gazed at the horizon.
"Little brother, little brother, just see what sparkles by the side of the blue mountains? It is the lake."
"It is the lake."
They then remembered what the Duchess had told them of these beautiful and dangerous waters where the nixies dwell.
"We will go there," said Honey-Bee.
George was aghast. He stared at her with his mouth wide open.
"But the Duchess has forbidden us to go out alone, so how can we go to this lake which is at the end of the earth?"
"How can we go? I don't know. It's you who ought to know, for you are a man and you have a grammar-master."
This piqued George who replied that one might be a man, and even a very brave man, and yet not know all the roads on earth. Whereupon Honey-Bee said drily with a little air of scorn which made him blush to his ears:
"I never said I would conquer the blue mountains or take down the moon. I don't know the way to the lake, but I mean to find it!"
George pretended to laugh.
"You laugh like a cucumber."
"Cucumbers neither laugh nor cry."
"If they did laugh they would laugh like you. I shall go along to the lake. And while I search for the beautiful waters in which the nixies live you shall stay alone at home like a good girl. I will leave you my needle-work and my doll. Take care of them, George, take good care of them."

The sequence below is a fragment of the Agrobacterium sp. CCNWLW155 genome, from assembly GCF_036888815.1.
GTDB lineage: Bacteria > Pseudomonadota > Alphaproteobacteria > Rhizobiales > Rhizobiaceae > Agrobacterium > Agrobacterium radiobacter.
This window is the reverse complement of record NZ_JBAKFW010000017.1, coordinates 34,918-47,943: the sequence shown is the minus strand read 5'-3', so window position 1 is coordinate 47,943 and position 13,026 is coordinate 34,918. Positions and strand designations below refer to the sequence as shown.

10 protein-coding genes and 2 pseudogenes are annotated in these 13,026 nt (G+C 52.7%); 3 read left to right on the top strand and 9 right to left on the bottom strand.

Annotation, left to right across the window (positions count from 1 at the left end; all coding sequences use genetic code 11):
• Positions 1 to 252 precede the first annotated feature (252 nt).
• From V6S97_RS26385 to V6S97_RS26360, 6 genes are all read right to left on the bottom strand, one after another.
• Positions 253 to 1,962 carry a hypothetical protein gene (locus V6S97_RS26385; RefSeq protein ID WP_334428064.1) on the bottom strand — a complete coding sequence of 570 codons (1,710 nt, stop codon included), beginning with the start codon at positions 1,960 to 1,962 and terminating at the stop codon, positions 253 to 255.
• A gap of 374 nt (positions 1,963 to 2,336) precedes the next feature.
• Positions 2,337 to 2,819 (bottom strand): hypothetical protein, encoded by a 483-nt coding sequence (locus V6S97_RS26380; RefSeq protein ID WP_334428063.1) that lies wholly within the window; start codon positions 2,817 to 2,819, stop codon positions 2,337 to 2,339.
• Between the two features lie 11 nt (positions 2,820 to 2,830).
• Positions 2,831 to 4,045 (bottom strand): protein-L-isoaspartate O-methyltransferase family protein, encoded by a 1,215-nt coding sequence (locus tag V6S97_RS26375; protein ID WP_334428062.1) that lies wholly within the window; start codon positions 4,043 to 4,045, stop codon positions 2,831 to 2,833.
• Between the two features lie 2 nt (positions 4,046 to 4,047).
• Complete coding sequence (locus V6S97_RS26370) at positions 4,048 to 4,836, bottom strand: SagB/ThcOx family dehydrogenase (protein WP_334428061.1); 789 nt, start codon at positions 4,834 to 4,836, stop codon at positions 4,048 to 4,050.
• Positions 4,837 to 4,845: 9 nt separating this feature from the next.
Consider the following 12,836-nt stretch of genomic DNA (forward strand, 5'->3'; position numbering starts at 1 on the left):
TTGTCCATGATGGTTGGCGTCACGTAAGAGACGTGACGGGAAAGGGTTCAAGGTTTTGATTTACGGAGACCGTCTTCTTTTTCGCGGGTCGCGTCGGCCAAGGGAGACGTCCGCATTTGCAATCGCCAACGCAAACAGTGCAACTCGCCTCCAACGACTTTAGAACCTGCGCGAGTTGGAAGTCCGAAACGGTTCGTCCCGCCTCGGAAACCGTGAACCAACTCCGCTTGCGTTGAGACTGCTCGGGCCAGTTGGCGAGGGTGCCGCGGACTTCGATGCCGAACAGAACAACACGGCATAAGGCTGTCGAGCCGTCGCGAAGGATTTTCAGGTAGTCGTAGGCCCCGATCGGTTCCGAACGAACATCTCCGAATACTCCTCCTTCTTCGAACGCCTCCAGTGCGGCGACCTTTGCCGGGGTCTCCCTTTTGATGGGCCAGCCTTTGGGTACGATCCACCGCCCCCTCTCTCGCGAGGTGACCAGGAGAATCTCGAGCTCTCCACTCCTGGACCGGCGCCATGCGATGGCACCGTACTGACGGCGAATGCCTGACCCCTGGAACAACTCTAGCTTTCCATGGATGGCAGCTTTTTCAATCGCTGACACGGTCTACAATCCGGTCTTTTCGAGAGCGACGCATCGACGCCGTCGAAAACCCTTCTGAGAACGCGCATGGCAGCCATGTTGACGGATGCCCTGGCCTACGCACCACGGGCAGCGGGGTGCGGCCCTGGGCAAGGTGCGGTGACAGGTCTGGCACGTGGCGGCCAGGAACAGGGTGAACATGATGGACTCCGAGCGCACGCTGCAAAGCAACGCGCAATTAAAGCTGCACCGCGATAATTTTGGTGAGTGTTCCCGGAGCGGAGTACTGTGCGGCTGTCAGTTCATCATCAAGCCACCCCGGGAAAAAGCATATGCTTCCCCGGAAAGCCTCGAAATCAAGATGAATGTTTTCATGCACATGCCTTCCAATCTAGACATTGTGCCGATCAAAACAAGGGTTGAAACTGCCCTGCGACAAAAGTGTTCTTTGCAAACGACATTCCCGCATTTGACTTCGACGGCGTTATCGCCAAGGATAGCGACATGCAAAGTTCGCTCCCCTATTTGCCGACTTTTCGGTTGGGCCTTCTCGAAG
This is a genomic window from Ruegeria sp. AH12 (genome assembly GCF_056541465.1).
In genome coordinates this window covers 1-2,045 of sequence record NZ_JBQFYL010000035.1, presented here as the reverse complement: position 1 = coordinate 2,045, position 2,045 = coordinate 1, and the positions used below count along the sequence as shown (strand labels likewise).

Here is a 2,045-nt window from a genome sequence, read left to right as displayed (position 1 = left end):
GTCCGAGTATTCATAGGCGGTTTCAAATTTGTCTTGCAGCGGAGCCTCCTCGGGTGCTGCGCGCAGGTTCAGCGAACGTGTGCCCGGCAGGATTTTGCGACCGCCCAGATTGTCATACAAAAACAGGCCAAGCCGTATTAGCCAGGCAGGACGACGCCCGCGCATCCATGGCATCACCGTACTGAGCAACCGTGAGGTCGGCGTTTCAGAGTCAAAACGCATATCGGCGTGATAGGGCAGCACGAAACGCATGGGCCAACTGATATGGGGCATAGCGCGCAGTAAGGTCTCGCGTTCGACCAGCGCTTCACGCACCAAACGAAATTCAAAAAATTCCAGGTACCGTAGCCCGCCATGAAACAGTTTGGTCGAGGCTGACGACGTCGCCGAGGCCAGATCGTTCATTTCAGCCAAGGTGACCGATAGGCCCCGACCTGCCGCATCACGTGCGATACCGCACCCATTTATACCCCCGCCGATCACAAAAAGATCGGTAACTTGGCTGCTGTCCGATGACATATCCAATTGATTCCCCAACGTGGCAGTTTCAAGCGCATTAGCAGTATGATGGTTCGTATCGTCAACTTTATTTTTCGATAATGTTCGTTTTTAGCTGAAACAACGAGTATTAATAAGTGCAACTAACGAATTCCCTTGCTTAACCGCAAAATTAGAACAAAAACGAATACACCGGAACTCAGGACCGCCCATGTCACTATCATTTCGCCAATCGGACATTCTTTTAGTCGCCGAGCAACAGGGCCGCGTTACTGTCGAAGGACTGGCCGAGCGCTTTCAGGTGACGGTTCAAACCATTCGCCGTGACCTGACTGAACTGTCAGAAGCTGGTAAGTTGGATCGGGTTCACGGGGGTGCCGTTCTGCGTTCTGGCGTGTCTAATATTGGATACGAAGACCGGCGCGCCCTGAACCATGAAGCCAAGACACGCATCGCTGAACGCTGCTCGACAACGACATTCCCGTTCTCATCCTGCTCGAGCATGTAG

George was proud, and he was conscious of the humiliation with which Honey-Bee covered him.
Gloomily and with head bowed he cried in a hollow voice:
"Very well, then, we will go to the lake."
In which is described how George and Honey-Bee went to the
The next day after the midday meal, the Duchess having gone to her own room George took Honey-Bee by the hand. "Now come!" he said. "Where?" "Hush!"
They crept down stairs and crossed the courtyard. After they had passed the postern, Honey-Bee again asked where they were going.
"To the lake," George said resolutely. Honey-Bee opened her mouth wide but remained speechless. To go so far without permission and in satin shoes! For her shoes were of satin. There was no sense in it.
"We must go and there is no need to be sensible."
Such was George's proud reply. She had once humiliated him and now she pretended to be astonished.
This time it was he who disdainfully sent her back to her dolls. Girls always tempt one on to adventures and then run away. So mean! She could remain. He'd go alone.
She clung to his arm; he pushed her away.
She hung about his neck.
"Little brother," she sobbed, "I will follow you."
He allowed himself to be moved by such touching repentance.
"Come then, but not through the town; we may be seen. We will follow the ramparts and then we can reach the highway by a cross road."
And so they went hand in hand while George explained his plans.
"We will follow the road we took to the Hermitage and then we shall be sure to see the lake, just as we did the other day, and then we can cross the fields in a bee line."
"A bee line" is the pretty rustic way of saying a straight line; and they both laughed because of the young girl's name which fitted in so oddly.
Honey-Bee picked flowers along the ditches; she made a posy of marshmallows, white mullein, asters and chrysanthemums; the flowers faded in her little hands and it was pitiful to see them when Honey-Bee crossed the old stone bridge. As she did not know what to do with them she decided to throw them into the water to refresh them, but finally she preferred to give them to the "Woman without a